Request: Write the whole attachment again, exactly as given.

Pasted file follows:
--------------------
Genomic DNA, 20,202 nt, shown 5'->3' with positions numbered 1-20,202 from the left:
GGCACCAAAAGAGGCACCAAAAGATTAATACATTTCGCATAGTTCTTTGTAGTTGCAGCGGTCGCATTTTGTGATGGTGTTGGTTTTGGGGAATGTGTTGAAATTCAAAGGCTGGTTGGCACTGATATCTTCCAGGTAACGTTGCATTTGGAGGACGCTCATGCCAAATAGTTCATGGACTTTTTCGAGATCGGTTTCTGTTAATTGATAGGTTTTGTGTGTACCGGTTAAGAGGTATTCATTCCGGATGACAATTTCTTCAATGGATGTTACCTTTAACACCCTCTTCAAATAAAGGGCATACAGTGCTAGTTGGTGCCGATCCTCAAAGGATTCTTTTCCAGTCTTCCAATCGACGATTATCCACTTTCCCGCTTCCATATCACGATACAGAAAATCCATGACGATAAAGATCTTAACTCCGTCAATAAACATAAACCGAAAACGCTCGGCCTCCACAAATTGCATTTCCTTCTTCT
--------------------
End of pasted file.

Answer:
Genomic DNA, 20,202 nt, shown 5'->3' with positions numbered 1-20,202 from the left:
GGCACCAAAAGAGGCACCAAAAGATTAATACATTTCGCATAGTTCTTTGTAGTTGCAGCGGTCGCATTTTGTGATGGTGTTGGTTTTGGGGAATGTGTTGAAATTCAAAGGCTGGTTGGCACTGATATCTTCCAGGTAACGTTGCATTTGGAGGACGCTCATGCCAAATAGTTCATGGACTTTTTCGAGATCGGTTTCTGTTAATTGATAGGTTTTGTGTGTACCGGTTAAGAGGTATTCATTCCGGATGACAATTTCTTCAATGGATGTTACCTTTAACACCCTCTTCAAATAAAGGGCATACAGTGCTAGTTGGTGCCGATCCTCAAAGGATTCTTTTCCAGTCTTCCAATCGACGATTATCCACTTTCCCGCTTCCATATCACGATACAGAAAATCCATGACGATAAAGATCTTAACTCCGTCAATAAACATAAACCGAAAACGCTCGGCCTCCACAAATTGCATTTCCTTCTTCT